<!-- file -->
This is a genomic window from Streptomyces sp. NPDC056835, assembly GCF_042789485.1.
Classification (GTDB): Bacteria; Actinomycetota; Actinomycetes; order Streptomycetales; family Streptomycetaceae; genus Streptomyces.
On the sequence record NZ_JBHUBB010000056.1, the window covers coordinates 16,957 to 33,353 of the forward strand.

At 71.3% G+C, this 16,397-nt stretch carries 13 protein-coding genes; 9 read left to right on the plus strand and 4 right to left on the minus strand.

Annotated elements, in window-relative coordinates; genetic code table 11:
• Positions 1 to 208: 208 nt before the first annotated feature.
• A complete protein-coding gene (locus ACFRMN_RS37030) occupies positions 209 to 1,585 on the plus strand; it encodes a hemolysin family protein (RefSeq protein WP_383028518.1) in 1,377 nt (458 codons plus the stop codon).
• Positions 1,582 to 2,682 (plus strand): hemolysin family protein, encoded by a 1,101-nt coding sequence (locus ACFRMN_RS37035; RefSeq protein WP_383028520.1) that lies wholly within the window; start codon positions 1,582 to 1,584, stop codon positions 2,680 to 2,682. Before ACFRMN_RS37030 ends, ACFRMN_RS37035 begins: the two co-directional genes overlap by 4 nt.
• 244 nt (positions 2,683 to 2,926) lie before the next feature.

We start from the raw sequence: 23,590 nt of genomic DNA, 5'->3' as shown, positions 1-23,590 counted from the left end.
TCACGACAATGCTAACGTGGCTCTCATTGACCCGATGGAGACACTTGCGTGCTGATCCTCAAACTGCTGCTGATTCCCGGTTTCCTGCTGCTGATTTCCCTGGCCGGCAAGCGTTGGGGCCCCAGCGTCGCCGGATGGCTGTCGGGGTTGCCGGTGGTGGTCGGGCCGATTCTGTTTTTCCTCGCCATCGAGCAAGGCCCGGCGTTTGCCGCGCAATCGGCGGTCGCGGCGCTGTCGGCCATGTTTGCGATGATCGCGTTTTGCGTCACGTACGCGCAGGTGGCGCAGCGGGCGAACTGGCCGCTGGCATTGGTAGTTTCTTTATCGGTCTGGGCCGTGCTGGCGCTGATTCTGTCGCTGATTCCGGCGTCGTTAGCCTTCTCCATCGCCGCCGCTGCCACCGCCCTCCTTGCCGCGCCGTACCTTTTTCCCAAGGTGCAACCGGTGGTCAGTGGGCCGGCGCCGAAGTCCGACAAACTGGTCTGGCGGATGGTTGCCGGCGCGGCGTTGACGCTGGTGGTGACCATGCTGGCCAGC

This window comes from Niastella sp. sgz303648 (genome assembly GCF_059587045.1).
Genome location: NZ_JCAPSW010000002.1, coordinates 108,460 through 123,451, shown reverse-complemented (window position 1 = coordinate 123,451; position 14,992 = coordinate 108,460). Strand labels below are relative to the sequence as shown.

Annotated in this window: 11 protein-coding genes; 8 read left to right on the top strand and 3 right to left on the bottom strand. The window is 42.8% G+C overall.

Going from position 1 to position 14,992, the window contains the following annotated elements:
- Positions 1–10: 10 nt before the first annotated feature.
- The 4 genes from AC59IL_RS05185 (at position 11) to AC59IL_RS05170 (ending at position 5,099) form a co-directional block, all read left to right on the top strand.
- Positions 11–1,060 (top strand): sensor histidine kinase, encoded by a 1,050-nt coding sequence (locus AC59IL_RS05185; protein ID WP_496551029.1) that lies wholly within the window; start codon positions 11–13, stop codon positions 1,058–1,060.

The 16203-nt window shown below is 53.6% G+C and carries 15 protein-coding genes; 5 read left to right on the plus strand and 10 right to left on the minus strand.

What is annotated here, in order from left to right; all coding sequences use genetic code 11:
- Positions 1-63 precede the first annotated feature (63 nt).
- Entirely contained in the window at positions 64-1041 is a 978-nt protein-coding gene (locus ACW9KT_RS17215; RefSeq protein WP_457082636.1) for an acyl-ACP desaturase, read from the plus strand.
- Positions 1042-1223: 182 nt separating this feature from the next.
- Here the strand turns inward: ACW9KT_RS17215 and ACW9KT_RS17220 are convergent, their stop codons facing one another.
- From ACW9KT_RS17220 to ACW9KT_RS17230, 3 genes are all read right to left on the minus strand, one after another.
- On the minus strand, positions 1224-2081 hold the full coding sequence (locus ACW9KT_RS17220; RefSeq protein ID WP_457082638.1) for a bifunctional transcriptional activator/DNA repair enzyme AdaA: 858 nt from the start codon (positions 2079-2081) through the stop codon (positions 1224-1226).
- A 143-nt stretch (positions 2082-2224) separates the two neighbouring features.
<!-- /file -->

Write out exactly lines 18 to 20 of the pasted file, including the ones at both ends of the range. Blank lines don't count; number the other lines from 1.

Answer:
- Positions 11–1,060 (top strand): sensor histidine kinase, encoded by a 1,050-nt coding sequence (locus AC59IL_RS05185; protein ID WP_496551029.1) that lies wholly within the window; start codon positions 11–13, stop codon positions 1,058–1,060.

The 16203-nt window shown below is 53.6% G+C and carries 15 protein-coding genes; 5 read left to right on the plus strand and 10 right to left on the minus strand.

What is annotated here, in order from left to right; all coding sequences use genetic code 11: